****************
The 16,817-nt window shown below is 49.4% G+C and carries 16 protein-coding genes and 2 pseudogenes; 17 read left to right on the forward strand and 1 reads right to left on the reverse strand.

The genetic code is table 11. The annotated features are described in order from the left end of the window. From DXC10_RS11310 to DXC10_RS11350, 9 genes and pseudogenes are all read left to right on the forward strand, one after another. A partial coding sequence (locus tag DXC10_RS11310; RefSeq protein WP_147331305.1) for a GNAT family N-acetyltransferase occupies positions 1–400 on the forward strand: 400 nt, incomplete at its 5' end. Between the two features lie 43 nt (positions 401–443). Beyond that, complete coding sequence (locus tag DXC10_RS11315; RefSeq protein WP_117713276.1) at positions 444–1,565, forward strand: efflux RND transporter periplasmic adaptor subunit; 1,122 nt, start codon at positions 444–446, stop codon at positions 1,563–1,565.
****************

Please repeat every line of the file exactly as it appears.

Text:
The 16,817-nt window shown below is 49.4% G+C and carries 16 protein-coding genes and 2 pseudogenes; 17 read left to right on the forward strand and 1 reads right to left on the reverse strand.

The genetic code is table 11. The annotated features are described in order from the left end of the window. From DXC10_RS11310 to DXC10_RS11350, 9 genes and pseudogenes are all read left to right on the forward strand, one after another. A partial coding sequence (locus tag DXC10_RS11310; RefSeq protein WP_147331305.1) for a GNAT family N-acetyltransferase occupies positions 1–400 on the forward strand: 400 nt, incomplete at its 5' end. Between the two features lie 43 nt (positions 401–443). Beyond that, complete coding sequence (locus tag DXC10_RS11315; RefSeq protein WP_117713276.1) at positions 444–1,565, forward strand: efflux RND transporter periplasmic adaptor subunit; 1,122 nt, start codon at positions 444–446, stop codon at positions 1,563–1,565.